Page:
That Absolute Must-Read Book

My most popular, most viewed, and most commented post is Unwanted Reading Recommendations: Borrowing, Returning, and Remembering Books.  It is my complaint about people recommending books to me or giving me books to read that I’m not interested in or that I know I won’t like.  Since I started this blog, I tend to get more of these recommendations—from strangers!  I’ve learned to say “no” in a nice way.  It is usually something like: “That book sounds interesting, but it just isn’t my thing.  Sorry!”

But today, I want to encourage you to recommend books, to me and to everybody else who may see or comment on this post.  We are all readers, and I suspect that we all want to know about other good books.

My purpose in this is selfish: I want to know about those classics or page-turners that must not be missed but that I have somehow been unaware of.  I want to know the ONE book you think everybody should read and the reason why.  Please post it below.

And since we are giving recommendations, I will share with you the ONE book that I believe is a must-read.  It is the book I often toss out as a good recommendation when friends approach me and ask.  Sometimes they take me up on it and read it.  Other times, they don’t even try.  And still other times they do try and abandon it.  Perhaps it isn’t for everybody, but in my opinion it is an American masterpiece and should not be missed.  It is beautifully written, perfectly plotted, and often not a familiar title.  It also explores family, marriage, culture, youth, age, and that truly American theme of settling the west.

Angle of repose cover
It is Wallace Stegner’s Angle of Repose.

What ONE book do you think everybody should read and why?

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102 thoughts on “That Absolute Must-Read Book

Add yours

  1. I think everyone should read The Great Gatsby. It’s probably one of the best books I’ve read. It’s elegantly written, has great imagery and metaphors. The book will transport you to the 1920s. Plus,it has memorable characters.
    🙂

  2. “Angle of Repose” is the next book on my list to read. I am excited about it as you’ve recommended it to me before and I have had several other people recommend it to me. If you want something totally different I was thinking about a book I have read three times, something I don’t normally do. It is simply called “Tolstoy” by Henri Troyat. It is an exhausting biography, passionately written, with a smattering of critical reviews of his literature. I know you’ve not gotten through “War and Peace” and this may help inspire you. It is dense and long but a profound look at a beloved writer and his many complexities. I have donated a lot of books to the library when I finish reading them and this one has been removed from library boxes several times. It is not available in e-book and I just can’t part with it until it is.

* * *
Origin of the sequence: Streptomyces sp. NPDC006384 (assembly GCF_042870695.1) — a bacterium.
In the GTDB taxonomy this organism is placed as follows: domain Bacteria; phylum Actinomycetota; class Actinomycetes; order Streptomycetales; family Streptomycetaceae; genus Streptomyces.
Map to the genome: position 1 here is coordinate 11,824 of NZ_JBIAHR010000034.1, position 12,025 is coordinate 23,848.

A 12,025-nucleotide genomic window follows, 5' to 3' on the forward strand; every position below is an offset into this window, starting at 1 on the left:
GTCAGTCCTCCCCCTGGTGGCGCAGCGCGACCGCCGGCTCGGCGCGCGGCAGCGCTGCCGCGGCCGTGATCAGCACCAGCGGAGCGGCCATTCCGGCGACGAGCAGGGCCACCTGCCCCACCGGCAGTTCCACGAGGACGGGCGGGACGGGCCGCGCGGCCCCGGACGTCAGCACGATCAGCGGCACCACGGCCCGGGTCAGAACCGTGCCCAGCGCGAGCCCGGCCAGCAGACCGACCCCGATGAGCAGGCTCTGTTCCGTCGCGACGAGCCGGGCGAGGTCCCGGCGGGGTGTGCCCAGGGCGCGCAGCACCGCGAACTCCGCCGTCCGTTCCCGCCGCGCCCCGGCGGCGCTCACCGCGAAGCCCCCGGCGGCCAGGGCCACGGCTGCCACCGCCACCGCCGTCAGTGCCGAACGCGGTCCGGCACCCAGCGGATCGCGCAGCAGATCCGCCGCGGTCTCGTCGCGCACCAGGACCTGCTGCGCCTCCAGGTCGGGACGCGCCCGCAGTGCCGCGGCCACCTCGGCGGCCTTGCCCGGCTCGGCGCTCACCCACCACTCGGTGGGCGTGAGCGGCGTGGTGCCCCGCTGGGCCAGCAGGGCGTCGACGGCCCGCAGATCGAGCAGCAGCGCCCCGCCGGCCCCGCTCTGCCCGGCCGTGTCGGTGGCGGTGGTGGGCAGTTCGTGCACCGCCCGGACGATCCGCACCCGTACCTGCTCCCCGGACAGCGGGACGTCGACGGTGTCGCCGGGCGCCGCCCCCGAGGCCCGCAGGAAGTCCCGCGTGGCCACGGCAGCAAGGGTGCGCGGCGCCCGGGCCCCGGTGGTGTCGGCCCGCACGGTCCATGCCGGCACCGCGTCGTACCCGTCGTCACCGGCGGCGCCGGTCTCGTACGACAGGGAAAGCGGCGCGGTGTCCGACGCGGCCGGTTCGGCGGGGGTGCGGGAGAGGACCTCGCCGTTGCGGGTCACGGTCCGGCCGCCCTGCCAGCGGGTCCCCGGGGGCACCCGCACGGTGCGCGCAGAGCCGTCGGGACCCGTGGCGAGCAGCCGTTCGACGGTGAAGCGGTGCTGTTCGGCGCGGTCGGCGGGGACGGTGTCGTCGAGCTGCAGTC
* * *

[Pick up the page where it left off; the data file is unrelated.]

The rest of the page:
3. Hmm, that is a very difficult question to answer. Twenty people could read the same book, and come back with twenty completely different impressions. I don’t think there is one book that everyone should read. Whatever gets people reading is good by me!

      1. We also tend to have different responses to books that we reread. I know that has been true for me. “The Catcher in the Rye” comes in to mind in this regard.

  4. I rarely get people recommending books to me – my family wisely get me book vouchers and let me get on with it (when they’re not complaining “you have too many books! I refuse to let you have more!”).